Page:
On 5/6/05, Brent 'Dax' Royal-Gordon <[EMAIL PROTECTED]> wrote:
> I find this table very interesting, in that it shows the fundamental
> difference between reduce and the existing meta-ops.

Yep, that was basically the whole point of the table.

> The existing meta-operators alter the semantics of the opoerator, but
> don't really change its syntax; a unary operator is still unary, a
> binary operator is still binary, and so on.  Reduce is irreducibly
> (pardon the pun) different, in that it alters the syntax as well as
> the semantics.

I was thinking of restricting the ways in which meta-ops can alter the
syntax of an op, but now I think we're better off not letting it
happen at all. Meta-ops that redefine syntax would be very hairy for
the compiler (as I pointed out), and probably wouldn't buy us much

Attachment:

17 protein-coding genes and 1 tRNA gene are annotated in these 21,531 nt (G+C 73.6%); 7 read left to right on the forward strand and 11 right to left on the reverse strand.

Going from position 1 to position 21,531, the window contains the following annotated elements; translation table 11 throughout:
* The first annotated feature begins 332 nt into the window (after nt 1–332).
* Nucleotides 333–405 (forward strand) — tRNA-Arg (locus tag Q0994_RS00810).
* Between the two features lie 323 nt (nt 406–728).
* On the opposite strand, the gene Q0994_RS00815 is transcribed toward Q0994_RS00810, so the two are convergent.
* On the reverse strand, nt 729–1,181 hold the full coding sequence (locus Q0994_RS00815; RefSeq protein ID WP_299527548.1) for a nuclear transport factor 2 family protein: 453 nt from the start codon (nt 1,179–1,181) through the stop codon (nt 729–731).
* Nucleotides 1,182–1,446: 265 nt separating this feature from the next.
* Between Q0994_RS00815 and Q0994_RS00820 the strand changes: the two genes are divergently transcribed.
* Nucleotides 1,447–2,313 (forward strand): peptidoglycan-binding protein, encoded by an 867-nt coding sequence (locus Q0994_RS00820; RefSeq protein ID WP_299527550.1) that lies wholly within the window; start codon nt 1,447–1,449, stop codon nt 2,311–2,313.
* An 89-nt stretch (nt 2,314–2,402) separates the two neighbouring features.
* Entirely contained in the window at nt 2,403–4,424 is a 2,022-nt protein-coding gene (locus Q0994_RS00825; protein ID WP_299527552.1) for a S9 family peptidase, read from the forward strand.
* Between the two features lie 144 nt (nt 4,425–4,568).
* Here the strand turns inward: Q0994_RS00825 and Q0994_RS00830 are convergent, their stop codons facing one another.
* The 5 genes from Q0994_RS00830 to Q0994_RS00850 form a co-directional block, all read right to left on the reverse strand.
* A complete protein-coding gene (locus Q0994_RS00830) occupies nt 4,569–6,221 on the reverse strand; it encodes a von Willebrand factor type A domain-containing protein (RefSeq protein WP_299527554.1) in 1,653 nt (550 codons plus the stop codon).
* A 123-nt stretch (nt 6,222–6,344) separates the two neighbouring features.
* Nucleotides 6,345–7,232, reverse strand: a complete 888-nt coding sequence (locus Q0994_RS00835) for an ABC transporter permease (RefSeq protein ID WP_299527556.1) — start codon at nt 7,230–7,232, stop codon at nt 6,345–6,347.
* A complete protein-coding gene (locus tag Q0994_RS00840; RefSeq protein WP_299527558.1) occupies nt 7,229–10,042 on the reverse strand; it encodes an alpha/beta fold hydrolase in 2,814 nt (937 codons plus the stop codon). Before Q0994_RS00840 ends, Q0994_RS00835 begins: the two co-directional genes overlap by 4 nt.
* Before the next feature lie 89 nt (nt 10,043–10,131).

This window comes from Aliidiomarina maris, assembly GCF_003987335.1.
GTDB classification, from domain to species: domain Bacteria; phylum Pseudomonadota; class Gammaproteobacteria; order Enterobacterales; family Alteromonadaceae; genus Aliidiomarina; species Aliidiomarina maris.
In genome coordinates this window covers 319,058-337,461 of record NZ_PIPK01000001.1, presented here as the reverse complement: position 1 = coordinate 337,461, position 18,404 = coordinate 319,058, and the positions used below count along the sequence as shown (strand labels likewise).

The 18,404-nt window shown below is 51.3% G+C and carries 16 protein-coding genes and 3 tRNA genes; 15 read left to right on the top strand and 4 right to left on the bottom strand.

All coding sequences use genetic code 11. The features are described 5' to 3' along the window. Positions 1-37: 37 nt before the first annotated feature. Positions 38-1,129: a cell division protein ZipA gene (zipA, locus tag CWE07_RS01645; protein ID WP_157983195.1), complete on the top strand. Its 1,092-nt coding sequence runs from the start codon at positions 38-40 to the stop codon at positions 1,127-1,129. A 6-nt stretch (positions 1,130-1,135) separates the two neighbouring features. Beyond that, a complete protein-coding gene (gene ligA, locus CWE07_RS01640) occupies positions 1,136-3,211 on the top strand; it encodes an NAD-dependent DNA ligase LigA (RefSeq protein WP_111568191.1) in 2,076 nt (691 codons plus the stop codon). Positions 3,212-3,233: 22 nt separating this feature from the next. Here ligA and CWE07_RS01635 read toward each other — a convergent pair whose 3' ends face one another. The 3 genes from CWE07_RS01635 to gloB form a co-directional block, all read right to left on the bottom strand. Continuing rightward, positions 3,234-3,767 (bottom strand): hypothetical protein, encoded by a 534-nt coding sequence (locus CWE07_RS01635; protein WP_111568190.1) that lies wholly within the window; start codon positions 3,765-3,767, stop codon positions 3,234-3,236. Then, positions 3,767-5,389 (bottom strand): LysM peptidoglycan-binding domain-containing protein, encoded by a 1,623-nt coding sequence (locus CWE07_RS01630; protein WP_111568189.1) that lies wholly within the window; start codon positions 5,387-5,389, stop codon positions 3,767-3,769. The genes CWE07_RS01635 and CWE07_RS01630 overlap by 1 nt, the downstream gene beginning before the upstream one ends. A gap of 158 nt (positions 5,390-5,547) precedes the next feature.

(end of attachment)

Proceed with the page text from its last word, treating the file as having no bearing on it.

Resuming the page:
that you couldn't achieve with a macro anyway.

> That would result in the following syntaxes:
> 
>     reduce { $^a / $^b } @foo;
>     reduce [/] @foo;
> 
>    $sum = reduce[+] @array;
>    $fact = reduce[*] 1..$num;
>    $firsttrue = reduce[||] @args;
>    $firstdef = reduce[//] @args;
>    @sumrows := reduce[+] @rows;
>    @foo[0..9; reduce[;](@dims); 0..9]

I personally like that, and it has the additional property of avoiding
the "[+] @foo" vs. "[+1, -2]" ambiguity I pointed out.

Furthermore, it makes it /much/ easier for newbies to figure out what
that code actually does (since they can just grep for 'reduce' in the
docs).


Stuart

Reply via email to